Microsoft, Sony & Nintendo Will Ban Loot Boxes On Console, Unless Drop Rates Are Disclosed

It’s a bad time to be a loot box.

PlayStation 5 Price
Credit: Microsoft/Nintendo/Sony

The gods of the consoles, Nintendo, Sony, and Microsoft, have together announced a new plan that will see loot boxes banned from console games -unless the publisher discloses drop rate odds.

The news was announced by the ESA (Entertainment Software Association)’s chief counsel of tech policy, Michael Warnecke [via], and follows months (if not years) of concern over loot boxes.

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Loot boxes are randomised in-game add-ons that can be purchased in a ‘crate’ using IRL money. Thanks to the randomisation some countries, including Belgium, have decreed that the mechanic is actually a form of unregulated gambling. Other countries have taken a stance on how these boxes are marketed – especially to children and younger gamers.

Although PC gamers are still free to buy what they like for their games, the new scheme will definitely make loot boxes a lot more fair on consoles.

PlayStation 5 Price
Credit: Microsoft/Nintendo/Sony

Since the news of Sony, Microsoft and Nintendo’s plans, the ESA has released a statement on the matter.


The ESA writes that many publishers, including EA and Activision, have already each agreed to the proposal, promising to disclose “relative rarity or probability of obtaining in-game virtual items from purchased loot boxes” in their own games, and assuring it’ll be done “in a manner that is understandable and easily accessed.”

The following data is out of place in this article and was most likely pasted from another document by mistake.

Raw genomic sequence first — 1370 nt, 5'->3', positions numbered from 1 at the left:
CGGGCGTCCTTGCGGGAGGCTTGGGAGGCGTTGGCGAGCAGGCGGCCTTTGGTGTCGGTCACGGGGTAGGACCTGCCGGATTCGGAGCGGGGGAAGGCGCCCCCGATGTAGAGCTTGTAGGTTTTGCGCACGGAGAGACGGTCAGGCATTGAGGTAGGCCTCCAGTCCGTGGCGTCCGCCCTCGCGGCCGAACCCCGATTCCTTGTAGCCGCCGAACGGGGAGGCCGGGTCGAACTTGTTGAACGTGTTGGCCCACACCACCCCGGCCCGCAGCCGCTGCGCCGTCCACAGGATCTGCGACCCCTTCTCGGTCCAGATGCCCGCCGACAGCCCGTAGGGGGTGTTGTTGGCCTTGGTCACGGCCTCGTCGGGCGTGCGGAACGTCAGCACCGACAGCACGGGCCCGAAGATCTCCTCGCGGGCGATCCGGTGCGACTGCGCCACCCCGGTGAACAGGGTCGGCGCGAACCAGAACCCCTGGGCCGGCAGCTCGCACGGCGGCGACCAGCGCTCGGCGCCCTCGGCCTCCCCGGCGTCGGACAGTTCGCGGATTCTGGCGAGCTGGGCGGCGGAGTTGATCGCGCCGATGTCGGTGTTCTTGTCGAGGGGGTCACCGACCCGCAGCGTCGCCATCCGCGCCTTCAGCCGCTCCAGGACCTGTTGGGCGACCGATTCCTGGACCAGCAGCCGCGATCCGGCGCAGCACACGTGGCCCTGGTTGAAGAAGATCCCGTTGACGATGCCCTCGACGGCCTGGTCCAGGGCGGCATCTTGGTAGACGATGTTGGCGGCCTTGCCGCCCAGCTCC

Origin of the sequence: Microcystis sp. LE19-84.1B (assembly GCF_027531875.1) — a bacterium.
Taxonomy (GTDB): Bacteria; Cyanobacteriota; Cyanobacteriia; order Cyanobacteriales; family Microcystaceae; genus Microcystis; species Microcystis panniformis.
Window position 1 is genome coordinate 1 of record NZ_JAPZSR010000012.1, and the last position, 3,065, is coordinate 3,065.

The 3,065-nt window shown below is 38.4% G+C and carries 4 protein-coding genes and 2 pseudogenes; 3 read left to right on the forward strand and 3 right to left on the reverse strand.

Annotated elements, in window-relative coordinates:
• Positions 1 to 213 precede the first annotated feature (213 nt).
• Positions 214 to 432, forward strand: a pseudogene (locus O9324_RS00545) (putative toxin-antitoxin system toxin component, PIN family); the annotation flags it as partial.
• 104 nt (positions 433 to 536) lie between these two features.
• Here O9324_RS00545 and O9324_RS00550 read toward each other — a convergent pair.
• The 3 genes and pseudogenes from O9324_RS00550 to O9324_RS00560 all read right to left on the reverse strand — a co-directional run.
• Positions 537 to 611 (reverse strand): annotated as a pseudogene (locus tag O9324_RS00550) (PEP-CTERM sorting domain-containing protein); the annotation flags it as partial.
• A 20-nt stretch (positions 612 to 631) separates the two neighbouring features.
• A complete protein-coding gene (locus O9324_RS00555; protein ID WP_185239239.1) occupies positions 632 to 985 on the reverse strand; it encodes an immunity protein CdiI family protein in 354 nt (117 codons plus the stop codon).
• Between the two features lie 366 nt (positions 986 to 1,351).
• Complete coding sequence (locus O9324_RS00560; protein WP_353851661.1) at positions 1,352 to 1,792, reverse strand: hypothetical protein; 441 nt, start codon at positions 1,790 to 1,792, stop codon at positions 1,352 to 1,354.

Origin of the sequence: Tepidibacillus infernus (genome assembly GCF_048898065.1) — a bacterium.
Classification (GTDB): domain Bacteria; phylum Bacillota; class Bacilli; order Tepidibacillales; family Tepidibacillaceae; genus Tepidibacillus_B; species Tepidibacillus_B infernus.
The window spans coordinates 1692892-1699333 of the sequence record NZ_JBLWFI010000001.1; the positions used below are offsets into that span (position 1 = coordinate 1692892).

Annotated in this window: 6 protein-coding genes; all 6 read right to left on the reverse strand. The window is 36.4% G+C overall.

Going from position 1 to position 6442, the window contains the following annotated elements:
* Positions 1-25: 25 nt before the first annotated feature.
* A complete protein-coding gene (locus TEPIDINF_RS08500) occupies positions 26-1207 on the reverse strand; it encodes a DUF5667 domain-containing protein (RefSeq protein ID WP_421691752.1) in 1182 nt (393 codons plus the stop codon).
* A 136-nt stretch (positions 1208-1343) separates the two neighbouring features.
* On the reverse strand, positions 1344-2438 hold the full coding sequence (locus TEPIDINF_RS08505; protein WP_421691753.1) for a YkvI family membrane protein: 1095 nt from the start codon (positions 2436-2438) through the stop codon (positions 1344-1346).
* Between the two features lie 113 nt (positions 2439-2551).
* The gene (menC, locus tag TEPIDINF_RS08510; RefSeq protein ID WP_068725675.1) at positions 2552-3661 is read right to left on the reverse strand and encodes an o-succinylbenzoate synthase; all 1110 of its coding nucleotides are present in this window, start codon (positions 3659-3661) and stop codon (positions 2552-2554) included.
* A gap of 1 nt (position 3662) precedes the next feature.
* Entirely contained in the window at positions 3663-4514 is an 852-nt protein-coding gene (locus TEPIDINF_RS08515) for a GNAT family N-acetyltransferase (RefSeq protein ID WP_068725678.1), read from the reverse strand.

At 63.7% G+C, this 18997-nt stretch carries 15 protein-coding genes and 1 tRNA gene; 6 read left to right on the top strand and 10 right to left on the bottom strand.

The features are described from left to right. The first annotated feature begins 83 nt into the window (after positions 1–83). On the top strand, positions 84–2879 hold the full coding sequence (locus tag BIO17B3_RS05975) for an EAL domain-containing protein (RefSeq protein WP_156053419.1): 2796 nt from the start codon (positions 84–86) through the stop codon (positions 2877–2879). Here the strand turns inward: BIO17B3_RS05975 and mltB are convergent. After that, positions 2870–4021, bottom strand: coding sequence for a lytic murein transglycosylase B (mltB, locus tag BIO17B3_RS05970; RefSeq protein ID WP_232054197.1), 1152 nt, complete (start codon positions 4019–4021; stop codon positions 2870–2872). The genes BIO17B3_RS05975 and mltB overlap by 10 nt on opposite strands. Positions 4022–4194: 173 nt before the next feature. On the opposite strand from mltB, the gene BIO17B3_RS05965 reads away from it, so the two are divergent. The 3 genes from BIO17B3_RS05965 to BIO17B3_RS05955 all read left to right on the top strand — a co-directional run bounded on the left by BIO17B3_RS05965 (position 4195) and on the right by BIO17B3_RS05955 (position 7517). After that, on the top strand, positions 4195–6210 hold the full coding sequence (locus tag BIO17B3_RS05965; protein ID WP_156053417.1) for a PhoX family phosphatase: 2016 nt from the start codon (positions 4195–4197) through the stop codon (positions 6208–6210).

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The change will be implemented in the coming months, with a promise of it happening “no later than the end of 2020.”

It’s not yet clear whether the ruling will take effect outside of the US.

In a statement to Eurogamer, Nintendo said: “At Nintendo, ensuring that our customers can make informed choices when they play our games is very important,

“As part of our ongoing efforts in this area, Nintendo will require disclosure of drop rates in Nintendo Switch games that offer randomised virtual items for purchase, such as loot boxes. This requirement will apply to all new games and includes updates to current games that add loot boxes through in-game purchases.

Credit: Nintendo

“We also offer tools like our Nintendo Switch Parental Controls mobile app, which empowers parents to choose what works for their family, including managing in-game purchases and setting playtime limits.”

Sony also issued its own statement to Eurogamer:

“Sony Interactive Entertainment aims to ensure PlayStation users have access to information and tools, such as parental wallet controls, that will help them make informed decisions about in-game purchasing

“We support industry efforts to disclose the probability of obtaining randomised virtual items, known as loot boxes, and are committed to providing consumers with this information for all games we produce and publish.”

Featured Image Credit: Microsoft/Nintendo/Sony

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